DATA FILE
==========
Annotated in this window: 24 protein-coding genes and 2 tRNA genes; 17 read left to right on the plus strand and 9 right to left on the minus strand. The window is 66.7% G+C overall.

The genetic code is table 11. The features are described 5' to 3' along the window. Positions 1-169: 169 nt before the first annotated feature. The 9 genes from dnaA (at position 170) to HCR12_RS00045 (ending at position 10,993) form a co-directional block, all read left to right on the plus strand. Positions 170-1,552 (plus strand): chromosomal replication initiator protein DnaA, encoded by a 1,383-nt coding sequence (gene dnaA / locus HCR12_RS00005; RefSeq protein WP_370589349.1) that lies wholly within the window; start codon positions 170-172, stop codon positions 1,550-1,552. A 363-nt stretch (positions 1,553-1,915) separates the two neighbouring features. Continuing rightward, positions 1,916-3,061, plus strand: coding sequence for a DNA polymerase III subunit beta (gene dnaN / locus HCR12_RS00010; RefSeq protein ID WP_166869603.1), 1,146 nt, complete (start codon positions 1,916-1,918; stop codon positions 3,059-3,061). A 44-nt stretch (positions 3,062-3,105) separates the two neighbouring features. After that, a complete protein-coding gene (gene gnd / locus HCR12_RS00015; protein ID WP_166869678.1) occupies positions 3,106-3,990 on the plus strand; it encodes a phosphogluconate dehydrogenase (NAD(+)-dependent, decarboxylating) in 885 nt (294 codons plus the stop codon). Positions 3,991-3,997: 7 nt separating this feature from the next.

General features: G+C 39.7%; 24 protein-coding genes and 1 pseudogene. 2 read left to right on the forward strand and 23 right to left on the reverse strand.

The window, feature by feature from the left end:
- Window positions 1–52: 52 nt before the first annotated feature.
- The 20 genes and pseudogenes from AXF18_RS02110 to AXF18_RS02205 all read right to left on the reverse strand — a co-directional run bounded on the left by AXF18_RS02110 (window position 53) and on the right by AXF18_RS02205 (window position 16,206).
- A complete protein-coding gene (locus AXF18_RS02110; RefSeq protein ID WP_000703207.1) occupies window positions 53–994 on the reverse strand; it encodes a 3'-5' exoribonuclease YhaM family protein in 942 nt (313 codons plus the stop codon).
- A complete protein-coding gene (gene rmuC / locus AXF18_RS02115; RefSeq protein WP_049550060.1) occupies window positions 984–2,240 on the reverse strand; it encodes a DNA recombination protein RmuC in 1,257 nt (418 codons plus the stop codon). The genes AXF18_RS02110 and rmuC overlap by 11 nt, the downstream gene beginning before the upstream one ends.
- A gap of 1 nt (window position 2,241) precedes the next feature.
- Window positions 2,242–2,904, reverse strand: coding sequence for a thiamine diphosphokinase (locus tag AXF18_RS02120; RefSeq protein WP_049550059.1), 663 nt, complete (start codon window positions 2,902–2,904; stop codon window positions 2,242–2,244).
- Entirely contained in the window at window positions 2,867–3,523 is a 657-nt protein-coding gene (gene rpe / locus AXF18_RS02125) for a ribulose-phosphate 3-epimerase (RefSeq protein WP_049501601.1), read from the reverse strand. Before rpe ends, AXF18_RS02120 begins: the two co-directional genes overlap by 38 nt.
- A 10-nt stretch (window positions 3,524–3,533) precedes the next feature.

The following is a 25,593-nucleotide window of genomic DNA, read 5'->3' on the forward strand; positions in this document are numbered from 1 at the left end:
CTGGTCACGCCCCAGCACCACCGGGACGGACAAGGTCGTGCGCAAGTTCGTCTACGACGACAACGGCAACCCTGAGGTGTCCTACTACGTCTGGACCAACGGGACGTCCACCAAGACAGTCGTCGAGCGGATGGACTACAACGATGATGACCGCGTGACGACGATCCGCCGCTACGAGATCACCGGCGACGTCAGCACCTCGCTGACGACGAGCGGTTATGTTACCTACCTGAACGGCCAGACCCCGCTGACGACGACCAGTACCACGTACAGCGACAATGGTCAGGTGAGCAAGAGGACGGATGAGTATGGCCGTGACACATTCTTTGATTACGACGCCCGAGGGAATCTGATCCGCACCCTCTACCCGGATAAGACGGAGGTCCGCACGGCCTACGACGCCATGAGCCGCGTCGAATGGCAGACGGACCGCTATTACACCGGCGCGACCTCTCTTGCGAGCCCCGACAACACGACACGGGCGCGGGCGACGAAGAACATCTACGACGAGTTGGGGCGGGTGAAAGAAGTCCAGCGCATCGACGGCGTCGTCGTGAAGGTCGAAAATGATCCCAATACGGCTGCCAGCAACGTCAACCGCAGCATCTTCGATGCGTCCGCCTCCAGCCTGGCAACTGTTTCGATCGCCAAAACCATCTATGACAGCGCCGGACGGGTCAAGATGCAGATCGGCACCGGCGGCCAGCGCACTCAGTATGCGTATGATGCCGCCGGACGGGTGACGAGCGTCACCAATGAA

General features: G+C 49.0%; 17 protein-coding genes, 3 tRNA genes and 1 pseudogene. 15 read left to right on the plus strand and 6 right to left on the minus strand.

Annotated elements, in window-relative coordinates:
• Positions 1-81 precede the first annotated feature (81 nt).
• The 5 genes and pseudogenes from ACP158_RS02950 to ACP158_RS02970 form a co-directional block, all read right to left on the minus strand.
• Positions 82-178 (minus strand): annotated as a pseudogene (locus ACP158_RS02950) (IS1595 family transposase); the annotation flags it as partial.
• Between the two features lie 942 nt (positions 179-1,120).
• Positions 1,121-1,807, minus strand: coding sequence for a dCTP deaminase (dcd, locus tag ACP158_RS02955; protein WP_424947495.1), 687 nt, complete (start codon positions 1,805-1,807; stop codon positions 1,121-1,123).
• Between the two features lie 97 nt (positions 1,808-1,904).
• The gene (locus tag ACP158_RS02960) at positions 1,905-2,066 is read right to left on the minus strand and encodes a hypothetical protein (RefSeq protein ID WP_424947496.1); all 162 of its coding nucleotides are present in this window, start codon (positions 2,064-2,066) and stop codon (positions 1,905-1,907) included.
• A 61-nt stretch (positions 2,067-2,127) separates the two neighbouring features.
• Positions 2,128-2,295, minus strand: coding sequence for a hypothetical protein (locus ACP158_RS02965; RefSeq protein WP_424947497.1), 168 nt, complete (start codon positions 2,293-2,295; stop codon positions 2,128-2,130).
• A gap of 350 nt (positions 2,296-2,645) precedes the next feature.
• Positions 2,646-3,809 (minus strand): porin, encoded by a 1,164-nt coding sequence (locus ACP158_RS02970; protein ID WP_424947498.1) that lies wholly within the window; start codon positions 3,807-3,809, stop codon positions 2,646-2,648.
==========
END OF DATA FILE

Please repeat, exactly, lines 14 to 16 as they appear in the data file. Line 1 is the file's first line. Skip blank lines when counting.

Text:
CTGGTCACGCCCCAGCACCACCGGGACGGACAAGGTCGTGCGCAAGTTCGTCTACGACGACAACGGCAACCCTGAGGTGTCCTACTACGTCTGGACCAACGGGACGTCCACCAAGACAGTCGTCGAGCGGATGGACTACAACGATGATGACCGCGTGACGACGATCCGCCGCTACGAGATCACCGGCGACGTCAGCACCTCGCTGACGACGAGCGGTTATGTTACCTACCTGAACGGCCAGACCCCGCTGACGACGACCAGTACCACGTACAGCGACAATGGTCAGGTGAGCAAGAGGACGGATGAGTATGGCCGTGACACATTCTTTGATTACGACGCCCGAGGGAATCTGATCCGCACCCTCTACCCGGATAAGACGGAGGTCCGCACGGCCTACGACGCCATGAGCCGCGTCGAATGGCAGACGGACCGCTATTACACCGGCGCGACCTCTCTTGCGAGCCCCGACAACACGACACGGGCGCGGGCGACGAAGAACATCTACGACGAGTTGGGGCGGGTGAAAGAAGTCCAGCGCATCGACGGCGTCGTCGTGAAGGTCGAAAATGATCCCAATACGGCTGCCAGCAACGTCAACCGCAGCATCTTCGATGCGTCCGCCTCCAGCCTGGCAACTGTTTCGATCGCCAAAACCATCTATGACAGCGCCGGACGGGTCAAGATGCAGATCGGCACCGGCGGCCAGCGCACTCAGTATGCGTATGATGCCGCCGGACGGGTGACGAGCGTCACCAATGAA

General features: G+C 49.0%; 17 protein-coding genes, 3 tRNA genes and 1 pseudogene. 15 read left to right on the plus strand and 6 right to left on the minus strand.

Annotated elements, in window-relative coordinates: